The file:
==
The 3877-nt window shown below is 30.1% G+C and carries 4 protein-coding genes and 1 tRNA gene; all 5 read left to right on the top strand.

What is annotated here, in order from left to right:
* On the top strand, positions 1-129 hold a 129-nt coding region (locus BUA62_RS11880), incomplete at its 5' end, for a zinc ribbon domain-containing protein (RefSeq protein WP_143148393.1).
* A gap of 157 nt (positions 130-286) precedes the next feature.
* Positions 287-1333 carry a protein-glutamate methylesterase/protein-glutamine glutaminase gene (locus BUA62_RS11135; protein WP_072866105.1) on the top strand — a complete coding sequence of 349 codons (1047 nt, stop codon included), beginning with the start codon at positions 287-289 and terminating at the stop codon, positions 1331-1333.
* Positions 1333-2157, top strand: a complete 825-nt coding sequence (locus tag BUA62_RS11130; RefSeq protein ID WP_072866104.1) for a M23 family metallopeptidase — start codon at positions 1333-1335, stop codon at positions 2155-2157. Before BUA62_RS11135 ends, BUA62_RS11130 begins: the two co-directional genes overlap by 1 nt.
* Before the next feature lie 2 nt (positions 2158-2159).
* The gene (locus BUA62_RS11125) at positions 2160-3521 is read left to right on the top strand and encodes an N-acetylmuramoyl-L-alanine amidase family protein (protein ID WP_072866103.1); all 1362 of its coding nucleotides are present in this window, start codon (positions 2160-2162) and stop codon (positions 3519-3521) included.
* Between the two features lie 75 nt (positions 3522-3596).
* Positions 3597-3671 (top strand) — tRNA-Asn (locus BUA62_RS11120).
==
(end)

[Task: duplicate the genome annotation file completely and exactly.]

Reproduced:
The 3877-nt window shown below is 30.1% G+C and carries 4 protein-coding genes and 1 tRNA gene; all 5 read left to right on the top strand.

What is annotated here, in order from left to right:
* On the top strand, positions 1-129 hold a 129-nt coding region (locus BUA62_RS11880), incomplete at its 5' end, for a zinc ribbon domain-containing protein (RefSeq protein WP_143148393.1).
* A gap of 157 nt (positions 130-286) precedes the next feature.
* Positions 287-1333 carry a protein-glutamate methylesterase/protein-glutamine glutaminase gene (locus BUA62_RS11135; protein WP_072866105.1) on the top strand — a complete coding sequence of 349 codons (1047 nt, stop codon included), beginning with the start codon at positions 287-289 and terminating at the stop codon, positions 1331-1333.
* Positions 1333-2157, top strand: a complete 825-nt coding sequence (locus tag BUA62_RS11130; RefSeq protein ID WP_072866104.1) for a M23 family metallopeptidase — start codon at positions 1333-1335, stop codon at positions 2155-2157. Before BUA62_RS11135 ends, BUA62_RS11130 begins: the two co-directional genes overlap by 1 nt.
* Before the next feature lie 2 nt (positions 2158-2159).
* The gene (locus BUA62_RS11125) at positions 2160-3521 is read left to right on the top strand and encodes an N-acetylmuramoyl-L-alanine amidase family protein (protein ID WP_072866103.1); all 1362 of its coding nucleotides are present in this window, start codon (positions 2160-2162) and stop codon (positions 3519-3521) included.
* Between the two features lie 75 nt (positions 3522-3596).
* Positions 3597-3671 (top strand) — tRNA-Asn (locus BUA62_RS11120).